Wednesday, April 15, 2009

Fiat and Chrysler - Huge Changes Needed

Something is wrong with Chrysler. It's distressed and considering restructuring or bankruptcy protection. There are a host of problems with the company: expensive union labour / management layers, average quality products and declining demand. Fiat was looking to acquire Chrysler, but only if certain concessions are made. Fiat CEO Sergio Marchionne would be stupid not to ask for major changes. He is on the verge of buying garbage, and unless he has some incredible ground shaking plans for over hauling the company, he has to be incredibly careful to avoid disaster.

Whatever your opinion on management, unions and products Chrysler isn't working. And it will take a lot more than just some marginal improvements to bring it back. Union's make a good target because they have exceptionally high labour rates. It doesn't hurt the flow of criticism that the CAW demands seems to be out of touch with the current economic environment.

While supply side economists have often been criticized for being too laissez-faire when it comes to professing the need to let economy's crash and the strong survive (while many who own stock in weak companies are now reconsidering their positions - it's only painful when it happens to you), other economists have to acknowledge the real dangers of artificially inflated costs such as wages in the long run. In retrospect, this shouldn't really have come as a surprise.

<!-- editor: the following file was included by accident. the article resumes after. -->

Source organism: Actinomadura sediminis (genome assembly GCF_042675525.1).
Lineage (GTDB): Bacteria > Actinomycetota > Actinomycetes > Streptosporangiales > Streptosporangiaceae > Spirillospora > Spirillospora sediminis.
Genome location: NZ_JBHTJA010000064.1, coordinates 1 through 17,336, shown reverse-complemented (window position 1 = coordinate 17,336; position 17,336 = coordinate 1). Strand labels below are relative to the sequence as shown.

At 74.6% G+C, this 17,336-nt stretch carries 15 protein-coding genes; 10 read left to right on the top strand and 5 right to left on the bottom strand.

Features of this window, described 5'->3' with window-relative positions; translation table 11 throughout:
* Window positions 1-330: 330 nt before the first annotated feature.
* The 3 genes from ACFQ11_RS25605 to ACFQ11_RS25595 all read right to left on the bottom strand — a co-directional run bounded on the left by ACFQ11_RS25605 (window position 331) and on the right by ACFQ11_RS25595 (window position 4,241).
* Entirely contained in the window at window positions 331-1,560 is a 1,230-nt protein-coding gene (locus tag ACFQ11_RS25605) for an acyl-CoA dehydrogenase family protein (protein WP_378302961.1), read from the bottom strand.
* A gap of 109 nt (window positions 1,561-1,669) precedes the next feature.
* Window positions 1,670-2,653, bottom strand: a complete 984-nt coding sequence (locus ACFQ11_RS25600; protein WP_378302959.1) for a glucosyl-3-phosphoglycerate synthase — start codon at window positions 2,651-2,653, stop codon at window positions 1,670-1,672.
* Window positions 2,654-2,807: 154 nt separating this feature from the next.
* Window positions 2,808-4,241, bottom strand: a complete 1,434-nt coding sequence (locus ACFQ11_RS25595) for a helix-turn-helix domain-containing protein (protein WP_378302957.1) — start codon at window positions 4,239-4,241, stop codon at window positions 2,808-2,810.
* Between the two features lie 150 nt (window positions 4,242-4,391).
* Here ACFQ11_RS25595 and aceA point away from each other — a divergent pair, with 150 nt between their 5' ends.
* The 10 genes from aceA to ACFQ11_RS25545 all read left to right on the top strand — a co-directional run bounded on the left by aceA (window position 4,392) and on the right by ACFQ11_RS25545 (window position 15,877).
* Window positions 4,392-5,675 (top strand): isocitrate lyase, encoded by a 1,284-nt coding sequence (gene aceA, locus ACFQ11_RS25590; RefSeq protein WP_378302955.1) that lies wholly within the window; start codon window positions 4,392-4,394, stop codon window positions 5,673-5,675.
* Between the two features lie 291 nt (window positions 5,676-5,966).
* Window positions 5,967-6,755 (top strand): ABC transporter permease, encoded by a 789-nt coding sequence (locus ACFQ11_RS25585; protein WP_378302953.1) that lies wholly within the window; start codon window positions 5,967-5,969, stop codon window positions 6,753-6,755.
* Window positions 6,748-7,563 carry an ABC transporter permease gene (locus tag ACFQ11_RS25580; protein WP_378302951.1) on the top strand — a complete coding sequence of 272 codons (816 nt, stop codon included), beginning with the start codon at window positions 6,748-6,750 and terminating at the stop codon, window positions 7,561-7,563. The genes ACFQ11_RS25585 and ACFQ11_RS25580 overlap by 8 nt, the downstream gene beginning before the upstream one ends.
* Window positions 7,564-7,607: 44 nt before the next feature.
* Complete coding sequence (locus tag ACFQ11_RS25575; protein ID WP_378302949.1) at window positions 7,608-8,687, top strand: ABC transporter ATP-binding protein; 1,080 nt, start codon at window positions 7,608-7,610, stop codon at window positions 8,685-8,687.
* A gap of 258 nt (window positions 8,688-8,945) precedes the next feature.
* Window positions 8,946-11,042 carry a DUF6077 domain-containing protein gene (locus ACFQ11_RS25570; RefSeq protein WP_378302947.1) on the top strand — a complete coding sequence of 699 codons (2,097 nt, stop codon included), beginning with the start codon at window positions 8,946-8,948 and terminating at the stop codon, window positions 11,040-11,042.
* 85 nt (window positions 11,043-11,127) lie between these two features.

And people will always point to other car companies doing well, such as Honda and Toyota saying that it is not impossible to succeed in the current environment. So why should hand outs be given to those who are failing?

I do sympathize with workers and pensioners who have lost a lot of the value of their pensions, however, I wonder how much of their pension plan was composed of Chrysler stock, or even how much of Chrysler stock made up any form of compensation package. How much were workers made to take ownership for the success of the company rather than simply try to negotiate a higher wage.

Rather than always have adversarial positions, was it not possible to compensate workers with ownership? This constantly seems to be a recurring theme in union relationships and the topic of entitlement. They are literally now in a position where they can all lose their jobs if they don't take a major pay cut.

I wouldn't call Marchionne predatory, I'd say he's looking not to get screwed. Unions pride themselves on being a democratic system. Marchionne is merely participating in a financially democratic way (as do other investors and customers of Chrysler), voting with his companies money on which what would be a good investment. Stakeholders of Chrysler are hoping that he doesn't end up voting with his feet.

There is a difference between bailing out AIG, an insurance company who is supposed to instill confidence in the system, versus a car company which was already on its way out. Same with dying newspapers.

The April 30th deadline is fast approaching and it looks increasingly as if this may be the end of the line for Chrysler.

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